Last October, the “Today” show’s Hoda Kotb stopped by “The Joy Behar Show” to talk about her new book, “Hoda: How I Survived War Zones, Bad Hair, Cancer, and Kathie Lee,” and the two women dished about their hair. Behar told Kotb, “I used to use Agent Orange on [my hair]....Nothing straightened my hair until keratin. I love it. It has formaldehyde [in it], but who is counting?”
Kotb replied, “Who cares? When it comes to that, I’ll take a little.”
The impromptu exchange occurred several weeks after the Oregon Health & Science University’s Center for Research on Occupational and Environmental Toxicology released lab results that indicated the Brazilian Blowout, a popular salon hair-smoothing treatment, as well as nearly a dozen other brands, contained formaldehyde, classified as a probable carcinogen by the U.S. Environmental Protection Agency. Despite the ongoing scrutiny of its formula, Brazilian Blowout continues to market itself as formaldehyde-free.
Brazilian Blowout’s stumble has a host of companies scrambling to position themselves as the safe alternative. They include Gloss Moderne, Zerran International, Sam Brocato, Ouidad, Lysium Labs, and more are likely to join the fray. But, delivering results on par with Brazilian Blowout, whose treatment can last up to three months, without the use of harsh chemicals, is no easy feat.
Also, Behar’s and Kotb’s sentiments largely reflect how many salon clients — especially those with unruly hair — feel about the Oregon lab’s findings: They are willing to overlook them for the promise of a good hair day every day. “There’s still a yearning for Brazilian Blowout,” said John Barrett, whose luxurious salon banned the treatment last fall.
Clients may be unwilling to part with the service, but the backlash against Brazilian Blowout continues, with government agencies piling on consumer warnings and lawsuits (see related Brazilian Blowout story). The cloud of uncertainty is giving the companies below a running start, as they begin to market their products as a conscientious solution.
Gloss Moderne The newly formed company aims to smooth consumers’ concerns by making its laboratory tests public. It also pledges to send each batch of the upcoming salon treatment, due out in January, for laboratory testing to reassure stylists and salon patrons that the formula is free of methylene glycol and formaldehyde — or any type of aldehyde — said Kuen Rameson, founder of Gloss Moderne.
Results from a sample analyzed on Nov. 9 by Intertek laboratories stated, “There is no quantifiable formaldehyde found in the sample at a level greater than 0.5 [parts per million].”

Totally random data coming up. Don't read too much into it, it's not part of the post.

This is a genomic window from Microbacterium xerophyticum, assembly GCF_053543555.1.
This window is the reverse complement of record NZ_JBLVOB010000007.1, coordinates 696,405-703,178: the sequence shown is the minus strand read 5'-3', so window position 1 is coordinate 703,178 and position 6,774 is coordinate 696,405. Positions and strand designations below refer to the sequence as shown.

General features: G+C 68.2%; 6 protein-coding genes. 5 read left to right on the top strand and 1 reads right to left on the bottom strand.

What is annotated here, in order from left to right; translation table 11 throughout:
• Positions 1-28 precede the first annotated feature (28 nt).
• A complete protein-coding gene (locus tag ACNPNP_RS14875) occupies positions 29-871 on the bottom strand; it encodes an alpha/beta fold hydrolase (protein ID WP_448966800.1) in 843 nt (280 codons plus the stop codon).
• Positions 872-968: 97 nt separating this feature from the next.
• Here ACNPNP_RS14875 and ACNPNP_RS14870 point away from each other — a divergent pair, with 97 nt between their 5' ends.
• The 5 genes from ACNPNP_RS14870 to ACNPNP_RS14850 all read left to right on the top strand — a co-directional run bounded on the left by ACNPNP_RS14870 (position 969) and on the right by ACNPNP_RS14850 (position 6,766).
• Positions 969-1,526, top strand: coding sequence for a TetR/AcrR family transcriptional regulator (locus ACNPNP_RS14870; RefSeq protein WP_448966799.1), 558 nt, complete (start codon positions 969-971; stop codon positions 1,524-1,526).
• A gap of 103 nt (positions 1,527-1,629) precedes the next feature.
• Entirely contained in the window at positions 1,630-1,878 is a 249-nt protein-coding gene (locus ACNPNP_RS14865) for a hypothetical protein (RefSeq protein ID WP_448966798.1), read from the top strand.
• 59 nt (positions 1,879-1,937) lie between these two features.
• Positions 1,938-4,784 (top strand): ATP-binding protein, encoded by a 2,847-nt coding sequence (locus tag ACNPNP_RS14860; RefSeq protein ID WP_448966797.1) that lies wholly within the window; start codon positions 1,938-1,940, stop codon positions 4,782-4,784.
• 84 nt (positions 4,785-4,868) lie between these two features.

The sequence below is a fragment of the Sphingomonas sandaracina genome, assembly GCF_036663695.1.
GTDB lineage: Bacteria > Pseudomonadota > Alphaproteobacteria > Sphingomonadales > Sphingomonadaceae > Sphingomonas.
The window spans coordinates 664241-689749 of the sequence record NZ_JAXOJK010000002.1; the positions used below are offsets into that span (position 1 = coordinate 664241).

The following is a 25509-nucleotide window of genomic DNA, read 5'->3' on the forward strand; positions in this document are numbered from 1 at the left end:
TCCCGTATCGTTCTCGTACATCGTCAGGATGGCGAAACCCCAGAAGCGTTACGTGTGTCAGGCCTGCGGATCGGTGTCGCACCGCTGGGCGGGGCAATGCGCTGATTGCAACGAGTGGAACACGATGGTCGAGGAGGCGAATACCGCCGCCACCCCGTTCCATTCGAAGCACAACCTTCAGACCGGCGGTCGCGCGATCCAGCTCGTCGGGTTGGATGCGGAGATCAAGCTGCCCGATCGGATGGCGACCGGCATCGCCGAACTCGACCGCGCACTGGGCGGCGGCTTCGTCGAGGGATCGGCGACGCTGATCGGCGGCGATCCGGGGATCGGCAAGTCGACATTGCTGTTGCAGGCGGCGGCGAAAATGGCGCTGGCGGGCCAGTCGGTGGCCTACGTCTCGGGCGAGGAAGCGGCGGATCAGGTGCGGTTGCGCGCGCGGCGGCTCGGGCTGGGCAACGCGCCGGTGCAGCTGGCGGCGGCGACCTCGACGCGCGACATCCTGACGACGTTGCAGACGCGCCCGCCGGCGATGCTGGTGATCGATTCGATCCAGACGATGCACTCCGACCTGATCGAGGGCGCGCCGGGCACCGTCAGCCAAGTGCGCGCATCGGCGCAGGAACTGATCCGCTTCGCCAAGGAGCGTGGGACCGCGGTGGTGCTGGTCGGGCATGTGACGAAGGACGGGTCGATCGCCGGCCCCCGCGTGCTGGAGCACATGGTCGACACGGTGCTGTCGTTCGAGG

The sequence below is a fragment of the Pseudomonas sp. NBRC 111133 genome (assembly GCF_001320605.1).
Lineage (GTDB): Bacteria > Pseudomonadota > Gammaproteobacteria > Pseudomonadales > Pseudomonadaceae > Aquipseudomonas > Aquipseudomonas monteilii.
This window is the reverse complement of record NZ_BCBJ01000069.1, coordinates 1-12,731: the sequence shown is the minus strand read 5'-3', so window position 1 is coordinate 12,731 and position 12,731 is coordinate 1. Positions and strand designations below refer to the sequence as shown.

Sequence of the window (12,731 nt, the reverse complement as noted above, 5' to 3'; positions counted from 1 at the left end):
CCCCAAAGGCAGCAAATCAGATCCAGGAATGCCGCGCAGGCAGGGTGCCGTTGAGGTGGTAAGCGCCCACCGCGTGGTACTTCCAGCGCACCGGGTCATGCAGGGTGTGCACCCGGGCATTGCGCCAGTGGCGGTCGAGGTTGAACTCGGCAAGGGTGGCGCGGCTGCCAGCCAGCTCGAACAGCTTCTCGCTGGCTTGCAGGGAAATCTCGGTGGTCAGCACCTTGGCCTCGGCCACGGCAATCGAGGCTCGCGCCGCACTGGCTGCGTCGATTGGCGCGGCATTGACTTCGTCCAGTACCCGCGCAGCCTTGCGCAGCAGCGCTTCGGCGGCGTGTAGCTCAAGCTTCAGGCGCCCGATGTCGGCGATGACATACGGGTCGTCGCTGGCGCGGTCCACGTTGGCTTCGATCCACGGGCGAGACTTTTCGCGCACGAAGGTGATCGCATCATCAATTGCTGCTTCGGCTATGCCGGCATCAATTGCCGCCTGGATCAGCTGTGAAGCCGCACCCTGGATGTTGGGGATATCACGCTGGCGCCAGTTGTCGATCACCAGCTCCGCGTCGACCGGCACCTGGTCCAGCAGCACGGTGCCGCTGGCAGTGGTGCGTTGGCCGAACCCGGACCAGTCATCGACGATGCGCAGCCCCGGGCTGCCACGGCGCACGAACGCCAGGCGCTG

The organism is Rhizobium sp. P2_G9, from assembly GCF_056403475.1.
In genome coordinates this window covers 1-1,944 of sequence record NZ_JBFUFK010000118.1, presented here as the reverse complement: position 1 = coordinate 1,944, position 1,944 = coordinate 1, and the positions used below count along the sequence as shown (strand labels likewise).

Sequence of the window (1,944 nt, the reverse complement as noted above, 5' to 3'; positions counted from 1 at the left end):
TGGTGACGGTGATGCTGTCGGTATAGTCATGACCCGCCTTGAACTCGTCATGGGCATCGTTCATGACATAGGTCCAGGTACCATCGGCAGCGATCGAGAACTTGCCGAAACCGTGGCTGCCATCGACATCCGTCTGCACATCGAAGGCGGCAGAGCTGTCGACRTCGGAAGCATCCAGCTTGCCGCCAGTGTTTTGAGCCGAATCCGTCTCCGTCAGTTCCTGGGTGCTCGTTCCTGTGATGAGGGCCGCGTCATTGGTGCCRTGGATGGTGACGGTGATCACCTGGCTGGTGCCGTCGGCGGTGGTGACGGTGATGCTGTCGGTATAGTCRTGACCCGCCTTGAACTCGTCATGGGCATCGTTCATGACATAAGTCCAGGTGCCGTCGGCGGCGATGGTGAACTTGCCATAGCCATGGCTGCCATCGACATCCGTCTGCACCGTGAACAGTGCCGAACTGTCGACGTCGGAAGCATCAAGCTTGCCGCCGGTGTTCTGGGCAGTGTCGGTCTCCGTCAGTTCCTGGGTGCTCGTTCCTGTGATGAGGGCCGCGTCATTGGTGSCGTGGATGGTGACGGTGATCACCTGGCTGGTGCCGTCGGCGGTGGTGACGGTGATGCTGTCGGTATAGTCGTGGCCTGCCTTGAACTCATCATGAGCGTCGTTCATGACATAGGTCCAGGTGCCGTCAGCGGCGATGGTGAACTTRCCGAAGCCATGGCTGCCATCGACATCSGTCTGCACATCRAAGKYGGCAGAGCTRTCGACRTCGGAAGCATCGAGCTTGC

To review the test results, stylists can log on to glossmoderne.com and match their lot number to the corresponding test results. The goal is complete transparency, said Rameson. After all, stylists and their clients are still feeling raw following the media storm about the safety of hair-straightening services.
Gloss Moderne marks Rameson’s second foray into the salon world. Her first was as president of Brazilian Gloss, a hair-smoothing treatment imported from Brazil that began rolling out to salons in March. Rameson continues to serve as president, but emphasized that Brazilian Gloss and Gloss Moderne are two separate companies. Because Brazilian Gloss was imported from Brazil, Rameson said she began to notice inconsistencies in the quality of the product. “I wanted to open each bottle and have the formula look and feel the same,” she said about her reason for forming a separate company for Gloss Moderne.
Also, sensing the storm clouds hovering around Brazilian Blowout, Rameson saw an opportunity to form a separate business, not tied to Brazil, with a global reach and a longer future. Brazilian Gloss continues to operate as a separate entity, and Rameson said it has not been determined if it will continue to operate in the future. Both companies are based in Newport Beach, Calif., but Gloss Moderne manufacturers all of its products in the U.S. and is seeking approval from the EU, as well.
Gloss Moderne is a 90-minute salon treatment, and the cost will likely range between $250 and $400. After-care products are available and free of sulfates, sodium chloride and parabens. “We found that by going formaldehyde free, we could feel good about [promising results] of eight weeks or longer,” she said.
What sets Gloss Moderne apart is that women can wash their hair immediately following the treatment, or throw it back in a ponytail, which is a no-no with other smoothing services. It also uses low heat, or a flat iron set below 380 degrees, to seal hair with a proprietary keratin-based formula. Most treatments rely on 450 degree heat, which Rameson said can burn hair.
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